It is important to find a good mountain bike fork for your style of riding because if you find the perfect one, it’ll add both speed and control to your riding. Here are some of the best ones for each discipline of mountain biking.

Why do I need a good fork setup?

mountain bike forks

The mountain bike forks are probably amongst the most important components that you have on your bike nowadays because they are able to smooth out whatever surface you’re riding on and by absorbing these bumps it improves your traction, speed and gives you more control over the terrain in general. 

Riders of older generations may still not comprehend how important it can be because back in the old days it wasn’t always like this. In the old days it was unheard of and the bikes that existed then were often not comfortable at all and were just rigid machines. In the beginning of the introduction of suspension, around early 1990s, they came out with forks that had around 30-50 mm of travel and were introduced for downhill and cross-country racing specifically. 

The forks that we have to choose from now are lighter than they have ever been and can be tuned and customised to give the exact feel that you want it to give. When you’re looking for the perfect fork for you it’ll be important to establish what type of riding discipline you’ll be doing the most. Below the forks have been broken up into which forks are best for each discipline. 

Best forks for cross-country

RockShox SID Ultimate SL

RockShox SID Ultimate SL

These RockShox forks are considered to be at the very top of all high-end forks within the cross-country biking discipline. Of all the SID RockShox forks series this is the lightest of them all which means that it is mostly designed for going long distances and climbing up steep inclines with as much ease as possible.

RockShox have stunned the mountain bike world as they’ve somehow managed to drop the weight of the fork while improving its feel and keeping it accurate so that it can still be used in the competitive scenes in cross-country and other events too. It may take a bit of time for you to get used to it and tune the forks to your riding style but once you’ve done it then you’ll be able to push your bike to the limit while having amazing traction and reducing fatigue on even the roughest cross-country terrain.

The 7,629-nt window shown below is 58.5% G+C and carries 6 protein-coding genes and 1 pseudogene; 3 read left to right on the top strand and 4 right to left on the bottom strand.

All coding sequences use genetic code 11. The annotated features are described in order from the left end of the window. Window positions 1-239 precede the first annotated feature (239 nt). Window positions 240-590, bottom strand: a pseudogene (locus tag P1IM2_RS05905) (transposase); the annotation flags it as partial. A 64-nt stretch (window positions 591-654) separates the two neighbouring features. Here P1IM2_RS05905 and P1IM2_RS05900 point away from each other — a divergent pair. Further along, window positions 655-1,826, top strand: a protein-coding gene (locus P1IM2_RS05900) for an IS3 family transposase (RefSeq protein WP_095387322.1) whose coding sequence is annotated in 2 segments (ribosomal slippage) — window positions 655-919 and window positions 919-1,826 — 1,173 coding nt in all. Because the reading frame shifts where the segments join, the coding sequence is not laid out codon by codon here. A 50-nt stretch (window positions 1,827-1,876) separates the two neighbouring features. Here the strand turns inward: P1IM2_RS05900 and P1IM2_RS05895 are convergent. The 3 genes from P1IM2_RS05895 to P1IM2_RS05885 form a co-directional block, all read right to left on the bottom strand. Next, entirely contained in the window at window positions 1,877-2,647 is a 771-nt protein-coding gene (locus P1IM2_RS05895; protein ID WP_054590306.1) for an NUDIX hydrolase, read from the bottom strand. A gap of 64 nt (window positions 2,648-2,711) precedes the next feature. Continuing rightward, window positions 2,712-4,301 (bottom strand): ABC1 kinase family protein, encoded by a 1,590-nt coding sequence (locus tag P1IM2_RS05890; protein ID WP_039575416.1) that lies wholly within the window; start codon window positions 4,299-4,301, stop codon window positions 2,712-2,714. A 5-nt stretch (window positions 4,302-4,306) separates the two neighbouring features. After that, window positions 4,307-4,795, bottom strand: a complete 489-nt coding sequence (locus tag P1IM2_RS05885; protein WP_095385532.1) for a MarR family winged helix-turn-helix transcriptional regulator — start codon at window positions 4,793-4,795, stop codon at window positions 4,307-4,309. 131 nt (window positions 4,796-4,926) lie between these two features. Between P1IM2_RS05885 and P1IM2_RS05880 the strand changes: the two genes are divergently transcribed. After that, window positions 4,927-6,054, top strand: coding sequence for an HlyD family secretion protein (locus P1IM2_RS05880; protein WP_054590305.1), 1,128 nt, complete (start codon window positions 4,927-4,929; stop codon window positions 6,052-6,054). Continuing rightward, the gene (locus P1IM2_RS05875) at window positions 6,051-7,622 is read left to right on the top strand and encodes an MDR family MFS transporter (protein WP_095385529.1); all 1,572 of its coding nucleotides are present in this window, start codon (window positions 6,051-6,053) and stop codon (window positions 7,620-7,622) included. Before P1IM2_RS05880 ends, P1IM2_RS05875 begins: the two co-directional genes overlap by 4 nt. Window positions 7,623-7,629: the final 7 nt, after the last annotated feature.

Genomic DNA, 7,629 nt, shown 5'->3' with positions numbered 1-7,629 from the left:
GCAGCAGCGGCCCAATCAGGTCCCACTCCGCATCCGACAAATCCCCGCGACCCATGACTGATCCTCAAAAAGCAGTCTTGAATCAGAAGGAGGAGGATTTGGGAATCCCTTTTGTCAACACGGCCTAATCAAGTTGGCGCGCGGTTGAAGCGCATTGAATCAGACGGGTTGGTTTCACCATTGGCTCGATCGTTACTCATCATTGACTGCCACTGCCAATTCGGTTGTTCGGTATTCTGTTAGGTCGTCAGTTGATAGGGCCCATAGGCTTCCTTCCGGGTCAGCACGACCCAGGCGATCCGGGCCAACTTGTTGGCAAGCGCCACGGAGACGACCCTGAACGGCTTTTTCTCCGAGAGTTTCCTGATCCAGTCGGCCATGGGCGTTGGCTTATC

The RockShox frocks don’t just have amazing performance during rides, they look great and even have enough space between them for higher-volume tyres for those who prefer that style over the normal cross-country tyres.

Fox Float 32 Factory Step-Cast

Fox Float 32 Factory Step-Cast

This Fox Float fork is an amazing combination of just the right amount of plusness and performance for those who are looking to try to get the lightest suspension setup possible. This lightweight cross-country suspension is an ultra lightweight fork that not many other options are able to match in performance or weight. 

One way that Fox have managed to drop so much weight compared to their rivals is the fact that they have designed a more narrow fork when you measure it from leg to leg and that’s because of a stepped cut-out at the drop-outs. By doing this it is not only the weight that they have saved on but also the lateral stiffness which means you’ll be able to get more accuracy as well. 

Not only have they improved the stiffness from the stepped cut-out, they’ve also improved on it by a whole 20 percent by giving the crown a whole new redesign. This increase in stiffness means it is on the same level, in regards to stiffness, as the 34 fork, which is much bigger and heavier, the trail-focused version of this fork. 

Best forks for trail riding

Cane Creek Helm Air MK2

Cane Creek Helm Air MK2

The previous generation of the Helm Air Fork was already a fantastic fork in the eyes of many riders and the new design and changes done to MK2 fork has just made the fork even better. Just like the original Helm Air, the MK2 still has the 35mm stanchions, tapered steerer and the amazing adjustable travel ranging from 100-160mm

One of the changes that riders are able to see directly is the new tokenless air volume adjust which basically means that you are able to change exactly how progressive you want your fork to be, all by the turn of a small knob. Cane have also decided to give the air-spring and dampers a whole new redesign in order to reduce friction and instead increase the air volume within the piston to improve the traction and suppleness.

The changes don’t just stop there, the damper in the old fork has seen a complete upgrade with new compression as well as a new mid valve circuit in order to increase the support and control when it comes the the high or the low speed compression and rebound adjustments that you make the fork. The brand has also managed to reduce the overall friction happening in the fork by adding new low friction SKF seals and 2.5 weight oil.

With all these different upgrades you may be wondering if you are still able to configure the air springs, in order to add or remove air from the two air chambers in the Helm fork independently, just like you could on the old model and you definitely still can. 

And to put a cherry on the top of all the cool new features this fork has, it also has a pretty unique axle system compared to many other forks and it’s called D-LOC. D-LOC technology doesn’t only keep your wheel in place but it actually prevents a lot of tension and torsional loads which are exerted onto the upper bushings whilst you’re corning at high speeds. 

RockShox Pike Ultimate RC2

RockShox Pike Ultimate RC2

This is one of those forks that have definitely set a benchmark for all forks in the trail riding world. When the first Pike model was released by RockShox all the way back in 2013 it was an instant favourite to all trail riders and ever since then they’ve just been improving and getting better and better. 

So make sure there is almost no friction at all when the pistons are sliding up and down the fork comes with RockShox’s RC2 damper which is even further enhanced by their SKF seals and Maxima Plush suspension fluid. This added smoothness to the forks allows you to gain quite a bit of traction in cornering to give you a little boost in performance.